The Smoking Memo Ignites Calls for Impeachment

Today the Bangor News in Maine has joined the PR’s call for the impeachment of President Bush and Vice President Cheney.

Even as support trickles in, the odds are slim that Bush and Cheney will ever be impeached for lying to the public in the run-up to the Iraq War. Still, here’s a fun scenario to consider: If the Dems were to take the House in November ’06, Impeachment could move forward. If the Senate were to rule against Bush and Cheney, the big office would go to the third in line, House Majority Leader Nancy Pelosi, right.

The Presidency of Nancy Pelosi may seem like pie in the sky but – and here’s something I thought I’d never say – let’s look at the shining example of former Talibani congressman Bob Barr whose cock-eyed optimism and black-hearted loathing of President Clinton paid off in the late 1990’s. More than a year before the world was introduced to Monica Lewinsky and her blue Gap dress, Barr ignored Clinton’s high poll numbers and filed impeachment proceedings against him :

In November [1997], long before Monica, Barr introduced a resolution to open a congressional impeachment inquiry: Clinton, reads its text, “has engaged in a systemic effort to obstruct, undermine, and compromise … the executive branch.” And since Clinterngate broke, Barr has been in a state of high gloat. He’s now preparing articles of impeachment and happily adding obstruction of justice and perjury to his list of Clintonian high crimes.

Of course, Barr made a fatal error in ignoring President Clinton’s high polling. As the impeachment played out, Clinton’s poll numbers stayed high, and it was his popularity that finally scared a few Senate Republicans into ruling in his favor.

Today, we’re faced with malfeasance in the White House far graver than a sex lie. But is there even a remote chance these men will be impeached? Norm Solomon lays it out, at

Five months into 2005, the movement to impeach Bush is very small. And three enormous factors weigh against it: 1) Republicans control Congress. 2) Most congressional Democrats are routinely gutless. 3) Big media outlets shun the idea that the president might really be a war criminal.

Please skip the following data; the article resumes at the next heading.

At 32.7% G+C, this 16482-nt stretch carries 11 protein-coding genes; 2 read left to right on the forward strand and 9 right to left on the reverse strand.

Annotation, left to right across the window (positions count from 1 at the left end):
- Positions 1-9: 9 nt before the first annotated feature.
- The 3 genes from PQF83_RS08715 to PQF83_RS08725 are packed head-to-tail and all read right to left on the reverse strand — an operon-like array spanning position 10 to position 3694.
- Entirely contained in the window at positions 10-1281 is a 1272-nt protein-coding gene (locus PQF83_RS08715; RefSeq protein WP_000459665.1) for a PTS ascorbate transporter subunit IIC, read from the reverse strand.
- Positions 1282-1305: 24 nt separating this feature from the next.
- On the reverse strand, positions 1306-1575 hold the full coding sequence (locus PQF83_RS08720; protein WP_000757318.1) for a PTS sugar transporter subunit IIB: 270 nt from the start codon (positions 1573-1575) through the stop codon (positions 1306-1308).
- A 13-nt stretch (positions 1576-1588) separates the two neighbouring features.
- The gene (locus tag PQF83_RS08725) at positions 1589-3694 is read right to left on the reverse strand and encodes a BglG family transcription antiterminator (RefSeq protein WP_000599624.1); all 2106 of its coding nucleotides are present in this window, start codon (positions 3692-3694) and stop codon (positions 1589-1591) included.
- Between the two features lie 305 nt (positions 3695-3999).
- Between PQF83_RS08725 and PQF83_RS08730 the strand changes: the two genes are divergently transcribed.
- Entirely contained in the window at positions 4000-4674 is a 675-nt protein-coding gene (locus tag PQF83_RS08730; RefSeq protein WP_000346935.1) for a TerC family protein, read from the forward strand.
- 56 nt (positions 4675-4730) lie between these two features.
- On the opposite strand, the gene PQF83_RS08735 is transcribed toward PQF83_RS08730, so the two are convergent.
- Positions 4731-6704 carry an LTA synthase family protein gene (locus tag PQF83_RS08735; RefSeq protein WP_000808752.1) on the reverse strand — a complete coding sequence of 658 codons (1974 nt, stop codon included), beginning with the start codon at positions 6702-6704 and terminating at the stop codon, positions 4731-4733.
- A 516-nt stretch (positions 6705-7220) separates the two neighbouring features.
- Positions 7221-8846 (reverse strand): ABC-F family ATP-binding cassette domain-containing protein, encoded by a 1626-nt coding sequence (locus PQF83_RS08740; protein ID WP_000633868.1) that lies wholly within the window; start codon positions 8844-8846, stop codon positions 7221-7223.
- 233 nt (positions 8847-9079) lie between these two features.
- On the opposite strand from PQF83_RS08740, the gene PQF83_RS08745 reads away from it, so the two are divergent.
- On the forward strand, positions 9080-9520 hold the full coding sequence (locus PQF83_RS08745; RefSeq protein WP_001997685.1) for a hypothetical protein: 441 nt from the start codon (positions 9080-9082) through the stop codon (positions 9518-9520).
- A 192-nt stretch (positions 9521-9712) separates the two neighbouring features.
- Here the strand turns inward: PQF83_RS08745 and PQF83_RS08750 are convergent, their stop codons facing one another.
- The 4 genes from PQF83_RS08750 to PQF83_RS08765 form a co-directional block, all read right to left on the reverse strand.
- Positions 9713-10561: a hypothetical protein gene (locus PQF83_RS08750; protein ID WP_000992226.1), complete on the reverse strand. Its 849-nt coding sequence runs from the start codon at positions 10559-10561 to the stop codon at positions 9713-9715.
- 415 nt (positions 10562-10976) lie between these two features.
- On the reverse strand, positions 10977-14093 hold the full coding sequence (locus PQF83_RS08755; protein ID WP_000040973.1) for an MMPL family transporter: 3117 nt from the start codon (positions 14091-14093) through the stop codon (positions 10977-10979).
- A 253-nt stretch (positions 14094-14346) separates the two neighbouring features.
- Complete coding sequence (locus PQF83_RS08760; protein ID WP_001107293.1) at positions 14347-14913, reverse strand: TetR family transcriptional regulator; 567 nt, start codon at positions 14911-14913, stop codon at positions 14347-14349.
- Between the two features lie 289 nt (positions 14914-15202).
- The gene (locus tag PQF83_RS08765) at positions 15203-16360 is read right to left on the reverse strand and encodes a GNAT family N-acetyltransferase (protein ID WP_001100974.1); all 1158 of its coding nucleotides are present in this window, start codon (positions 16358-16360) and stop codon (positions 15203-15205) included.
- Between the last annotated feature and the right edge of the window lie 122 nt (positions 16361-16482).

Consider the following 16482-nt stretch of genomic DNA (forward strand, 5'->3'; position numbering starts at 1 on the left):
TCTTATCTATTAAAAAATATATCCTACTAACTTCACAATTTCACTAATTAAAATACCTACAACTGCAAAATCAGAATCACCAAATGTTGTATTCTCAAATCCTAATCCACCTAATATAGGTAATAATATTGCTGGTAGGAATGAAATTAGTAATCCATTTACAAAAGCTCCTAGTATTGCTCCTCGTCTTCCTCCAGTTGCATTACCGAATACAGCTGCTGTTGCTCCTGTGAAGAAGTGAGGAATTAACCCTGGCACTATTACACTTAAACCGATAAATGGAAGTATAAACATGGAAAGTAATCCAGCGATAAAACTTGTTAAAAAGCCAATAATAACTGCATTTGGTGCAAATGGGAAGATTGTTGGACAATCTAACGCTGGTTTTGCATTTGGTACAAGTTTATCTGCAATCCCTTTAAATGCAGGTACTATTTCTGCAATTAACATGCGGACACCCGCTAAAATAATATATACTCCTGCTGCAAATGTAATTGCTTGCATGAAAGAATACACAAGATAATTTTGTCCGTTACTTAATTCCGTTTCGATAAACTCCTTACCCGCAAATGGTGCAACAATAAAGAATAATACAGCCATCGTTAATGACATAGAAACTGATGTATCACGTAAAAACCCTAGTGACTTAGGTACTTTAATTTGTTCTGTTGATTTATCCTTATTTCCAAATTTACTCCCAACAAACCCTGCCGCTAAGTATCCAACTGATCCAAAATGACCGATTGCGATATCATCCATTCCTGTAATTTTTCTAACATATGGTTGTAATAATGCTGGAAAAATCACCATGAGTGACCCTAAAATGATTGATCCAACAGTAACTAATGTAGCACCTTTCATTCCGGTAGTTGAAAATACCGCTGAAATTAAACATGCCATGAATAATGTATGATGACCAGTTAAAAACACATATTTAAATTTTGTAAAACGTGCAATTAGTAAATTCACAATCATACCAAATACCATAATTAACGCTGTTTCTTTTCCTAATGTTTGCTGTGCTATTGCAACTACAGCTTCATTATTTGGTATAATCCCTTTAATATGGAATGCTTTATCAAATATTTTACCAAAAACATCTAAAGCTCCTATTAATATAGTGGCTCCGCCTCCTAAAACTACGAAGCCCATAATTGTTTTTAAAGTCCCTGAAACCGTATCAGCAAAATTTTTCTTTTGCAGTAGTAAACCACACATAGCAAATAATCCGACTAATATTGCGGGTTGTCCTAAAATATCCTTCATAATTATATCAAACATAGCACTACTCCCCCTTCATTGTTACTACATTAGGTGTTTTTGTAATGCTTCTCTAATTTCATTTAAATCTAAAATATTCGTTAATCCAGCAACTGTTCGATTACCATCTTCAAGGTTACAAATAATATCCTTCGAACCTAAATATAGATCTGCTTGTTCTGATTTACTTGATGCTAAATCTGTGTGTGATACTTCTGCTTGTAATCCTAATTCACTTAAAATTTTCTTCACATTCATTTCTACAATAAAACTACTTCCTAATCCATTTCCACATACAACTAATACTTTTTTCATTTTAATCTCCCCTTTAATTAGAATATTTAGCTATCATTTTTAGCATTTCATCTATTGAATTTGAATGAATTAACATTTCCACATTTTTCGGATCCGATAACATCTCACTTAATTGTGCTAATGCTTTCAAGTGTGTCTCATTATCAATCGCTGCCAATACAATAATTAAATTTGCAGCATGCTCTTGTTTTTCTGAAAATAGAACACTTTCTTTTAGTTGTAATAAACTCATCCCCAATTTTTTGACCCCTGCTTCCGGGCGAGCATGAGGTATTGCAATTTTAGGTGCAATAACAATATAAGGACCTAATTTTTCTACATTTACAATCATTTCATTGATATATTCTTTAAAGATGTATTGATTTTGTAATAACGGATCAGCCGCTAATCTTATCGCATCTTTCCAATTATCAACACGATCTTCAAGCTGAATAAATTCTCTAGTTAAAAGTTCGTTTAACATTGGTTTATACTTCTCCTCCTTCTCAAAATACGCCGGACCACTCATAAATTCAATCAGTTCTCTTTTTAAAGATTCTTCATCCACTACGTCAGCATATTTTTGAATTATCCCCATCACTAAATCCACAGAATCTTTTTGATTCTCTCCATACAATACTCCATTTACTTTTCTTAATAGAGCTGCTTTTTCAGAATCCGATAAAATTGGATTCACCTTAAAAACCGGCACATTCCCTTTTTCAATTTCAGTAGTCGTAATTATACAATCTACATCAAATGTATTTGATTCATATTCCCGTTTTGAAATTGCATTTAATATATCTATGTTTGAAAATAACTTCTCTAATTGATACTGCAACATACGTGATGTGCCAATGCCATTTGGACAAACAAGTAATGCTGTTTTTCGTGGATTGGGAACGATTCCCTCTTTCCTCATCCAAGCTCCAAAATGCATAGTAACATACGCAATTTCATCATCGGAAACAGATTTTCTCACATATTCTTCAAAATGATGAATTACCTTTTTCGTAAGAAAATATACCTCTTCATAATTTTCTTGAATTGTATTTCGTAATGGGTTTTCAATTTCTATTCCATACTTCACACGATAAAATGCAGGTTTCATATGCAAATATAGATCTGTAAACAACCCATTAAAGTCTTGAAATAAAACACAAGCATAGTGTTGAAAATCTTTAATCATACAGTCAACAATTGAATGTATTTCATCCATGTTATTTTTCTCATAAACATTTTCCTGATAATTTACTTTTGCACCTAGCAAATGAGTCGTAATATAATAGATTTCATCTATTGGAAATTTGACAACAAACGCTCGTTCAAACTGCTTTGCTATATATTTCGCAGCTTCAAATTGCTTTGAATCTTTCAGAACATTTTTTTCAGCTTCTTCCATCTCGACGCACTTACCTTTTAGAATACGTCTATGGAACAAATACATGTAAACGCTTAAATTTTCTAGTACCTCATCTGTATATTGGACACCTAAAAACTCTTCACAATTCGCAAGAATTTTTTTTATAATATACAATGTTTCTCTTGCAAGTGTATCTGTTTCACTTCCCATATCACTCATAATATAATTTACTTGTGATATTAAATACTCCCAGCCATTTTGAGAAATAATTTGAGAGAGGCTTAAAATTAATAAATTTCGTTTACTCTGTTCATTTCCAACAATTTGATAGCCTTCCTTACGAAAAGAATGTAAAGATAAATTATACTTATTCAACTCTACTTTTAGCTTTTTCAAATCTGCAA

For now, we can’t end the GOP’s majority. But we could proceed to light a fire under congressional Democrats. And during the next several weeks, it’s possible to have major impacts on news media by launching a massive educational and “agitational” campaign—spotlighting the newly leaked Downing Street Memo and explaining why its significance must be pursued as a grave constitutional issue.

The leak of the memo weeks ago, providing minutes from a high-level meeting that Prime Minister Tony Blair held with aides in July 2002, may be the strongest evidence yet that Bush is guilty of an impeachable offense. As Rep. John Conyers, the ranking Democrat on the House Judiciary Committee, wrote in late May:

  • “First, the memo appears to directly contradict the administration’s assertions to Congress and the American people that it would exhaust all options before going to war. According to the minutes, in July 2002, the administration had already decided to go to war against Iraq.”
  • “Second, a debate has raged in the United States over the last year and one half about whether the obviously flawed intelligence that falsely stated that Iraq possessed weapons of mass destruction was a mere ‘failure’ or the result of intentional manipulation to reach foreordained conclusions supporting the case for war. The memo appears to close the case on that issue stating that in the United States the intelligence and facts were being ‘fixed’ around the decision to go to war.”

Update: Rep. Conyers has 86,000 signatures on his letter demanding an explanation of the contents of the memo from President Bush. Even you’re lukewarm on impeachment, you’d still like to hear an explanation – right? It only takes a minute. Do it!


One thought on “The Smoking Memo Ignites Calls for Impeachment”

Leave a Reply

Your email address will not be published.